Midnight Mass By: F. Paul Wilson
Fiction: 403 pages 2004
Book Count: 30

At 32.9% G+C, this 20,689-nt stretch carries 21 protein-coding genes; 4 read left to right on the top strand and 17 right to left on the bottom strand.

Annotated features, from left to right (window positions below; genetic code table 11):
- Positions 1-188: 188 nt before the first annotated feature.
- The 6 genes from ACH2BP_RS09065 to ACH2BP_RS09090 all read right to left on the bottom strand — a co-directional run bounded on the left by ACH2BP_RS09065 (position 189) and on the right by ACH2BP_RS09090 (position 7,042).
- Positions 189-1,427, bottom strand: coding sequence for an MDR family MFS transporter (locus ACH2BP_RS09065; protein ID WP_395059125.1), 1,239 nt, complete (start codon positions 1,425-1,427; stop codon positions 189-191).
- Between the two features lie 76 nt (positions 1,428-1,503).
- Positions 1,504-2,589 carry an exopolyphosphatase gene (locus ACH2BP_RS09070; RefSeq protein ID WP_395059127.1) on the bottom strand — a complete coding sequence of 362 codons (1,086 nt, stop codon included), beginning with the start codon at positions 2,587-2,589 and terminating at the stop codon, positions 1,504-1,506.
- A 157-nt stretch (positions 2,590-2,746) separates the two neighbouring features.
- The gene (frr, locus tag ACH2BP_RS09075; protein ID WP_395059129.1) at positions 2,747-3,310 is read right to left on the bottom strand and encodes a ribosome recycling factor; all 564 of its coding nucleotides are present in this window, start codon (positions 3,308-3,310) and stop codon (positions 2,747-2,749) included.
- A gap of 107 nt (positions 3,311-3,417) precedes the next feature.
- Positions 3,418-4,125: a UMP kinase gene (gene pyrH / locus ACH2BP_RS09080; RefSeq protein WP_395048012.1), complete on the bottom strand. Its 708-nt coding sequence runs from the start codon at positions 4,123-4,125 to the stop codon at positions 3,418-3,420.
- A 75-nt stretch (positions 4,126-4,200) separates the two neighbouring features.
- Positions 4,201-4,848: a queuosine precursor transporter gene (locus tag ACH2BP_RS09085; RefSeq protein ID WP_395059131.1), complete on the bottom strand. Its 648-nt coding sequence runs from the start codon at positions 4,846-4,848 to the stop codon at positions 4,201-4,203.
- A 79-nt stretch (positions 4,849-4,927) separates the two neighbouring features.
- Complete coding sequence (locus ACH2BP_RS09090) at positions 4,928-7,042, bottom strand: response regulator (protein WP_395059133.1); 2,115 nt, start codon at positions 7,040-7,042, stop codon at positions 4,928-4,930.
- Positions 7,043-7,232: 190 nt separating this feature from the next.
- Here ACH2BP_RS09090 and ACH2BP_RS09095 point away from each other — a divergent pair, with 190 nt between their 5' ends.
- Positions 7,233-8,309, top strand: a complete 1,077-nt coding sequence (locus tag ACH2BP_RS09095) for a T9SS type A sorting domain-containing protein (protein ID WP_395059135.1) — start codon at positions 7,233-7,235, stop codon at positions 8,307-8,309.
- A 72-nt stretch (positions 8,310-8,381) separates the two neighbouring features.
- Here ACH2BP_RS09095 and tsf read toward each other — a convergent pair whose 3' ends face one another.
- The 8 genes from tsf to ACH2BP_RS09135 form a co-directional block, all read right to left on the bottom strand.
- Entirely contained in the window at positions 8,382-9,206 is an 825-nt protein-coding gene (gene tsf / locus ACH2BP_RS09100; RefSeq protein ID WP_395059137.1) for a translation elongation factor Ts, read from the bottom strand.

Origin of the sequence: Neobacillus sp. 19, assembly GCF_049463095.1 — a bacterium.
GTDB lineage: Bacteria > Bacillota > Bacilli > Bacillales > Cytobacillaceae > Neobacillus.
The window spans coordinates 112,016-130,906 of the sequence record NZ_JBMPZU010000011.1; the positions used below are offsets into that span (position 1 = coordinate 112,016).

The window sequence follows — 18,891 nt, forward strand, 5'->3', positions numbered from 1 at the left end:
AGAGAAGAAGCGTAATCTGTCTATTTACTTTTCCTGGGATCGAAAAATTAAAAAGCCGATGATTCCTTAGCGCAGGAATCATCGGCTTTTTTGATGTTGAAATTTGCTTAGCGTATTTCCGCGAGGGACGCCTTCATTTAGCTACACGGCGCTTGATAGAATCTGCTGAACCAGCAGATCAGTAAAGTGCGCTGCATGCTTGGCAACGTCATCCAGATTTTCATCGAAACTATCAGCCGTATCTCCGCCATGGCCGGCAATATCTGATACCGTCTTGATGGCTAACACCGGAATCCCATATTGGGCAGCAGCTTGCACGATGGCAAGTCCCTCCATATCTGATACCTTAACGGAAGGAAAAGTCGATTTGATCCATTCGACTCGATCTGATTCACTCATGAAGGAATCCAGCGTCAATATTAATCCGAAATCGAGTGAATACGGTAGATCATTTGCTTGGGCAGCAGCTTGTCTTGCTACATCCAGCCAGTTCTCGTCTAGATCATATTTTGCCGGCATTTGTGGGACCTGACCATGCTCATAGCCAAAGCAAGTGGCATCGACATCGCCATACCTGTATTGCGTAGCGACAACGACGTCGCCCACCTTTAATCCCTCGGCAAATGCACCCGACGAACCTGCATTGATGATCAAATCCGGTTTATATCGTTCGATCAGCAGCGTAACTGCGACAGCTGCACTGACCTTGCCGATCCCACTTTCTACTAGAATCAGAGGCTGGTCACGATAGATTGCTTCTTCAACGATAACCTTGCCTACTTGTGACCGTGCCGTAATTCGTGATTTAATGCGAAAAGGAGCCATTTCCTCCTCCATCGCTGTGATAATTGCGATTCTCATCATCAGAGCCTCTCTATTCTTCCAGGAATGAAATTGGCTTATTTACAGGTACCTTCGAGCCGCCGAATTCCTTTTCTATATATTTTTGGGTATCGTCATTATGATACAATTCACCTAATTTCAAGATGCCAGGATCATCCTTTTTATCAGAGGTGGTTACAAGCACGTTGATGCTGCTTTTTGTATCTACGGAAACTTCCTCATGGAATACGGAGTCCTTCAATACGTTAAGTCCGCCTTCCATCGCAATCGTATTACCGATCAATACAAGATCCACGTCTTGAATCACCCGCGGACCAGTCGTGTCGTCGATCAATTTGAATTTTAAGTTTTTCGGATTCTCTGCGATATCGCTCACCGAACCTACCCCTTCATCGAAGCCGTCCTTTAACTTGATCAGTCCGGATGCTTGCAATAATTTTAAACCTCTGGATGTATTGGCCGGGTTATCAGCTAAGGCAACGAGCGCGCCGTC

This book is a vampire novel using mostly traditional European beliefs on vampires. As such it is a well written novel, that was a good read. The main problem is that as a traditional vampire novel it must include a lot of Catholic things in it. (Or, it could also have a lot of Orthodox Church things in it, but this one doesn't) This author adds to the necessary crosses and crucifixes, holy water, and Communion a priest and a nun as main characters. And that is where the issues come in. The author is an ex-Catholic, and like many ex-Catholics think that they know the religion, but there are things that they do not completely understand the Catholic beliefs on. The main characters are meant to be good Catholics trying to live in a time when vampires rule, but the inner thoughts of them often don't ring true. For example, murder is a mortal sin. However, there are times when killing is not. One would think that a nun that is killing people that help the vampires by protecting them and finding people for them to eat, would not only think about how she is committing a mortal sin, but questioning if she really is. As one: she thinks she may have gone crazy (which, would make any thing she did not a mortal sin) and two, you could see the situation as either a war or self defence situation. This would have been a lot more interesting to me to read. As then it would be a deeper thinking look into themselves. But, besides that I enjoyed the going back to the vampires being the soulless evil that have haunted the night since ages past. Also, I liked how it included some of the questions that have been asked about vampires for years. Things like, why don't they cast a reflection in a mirror, according to the laws of nature even if you are soulless and undead you should reflect light, they aren't invisible. Not, that this book answers all these questions, but it was nice how they pointed out the questions that a modern person would have about vampires.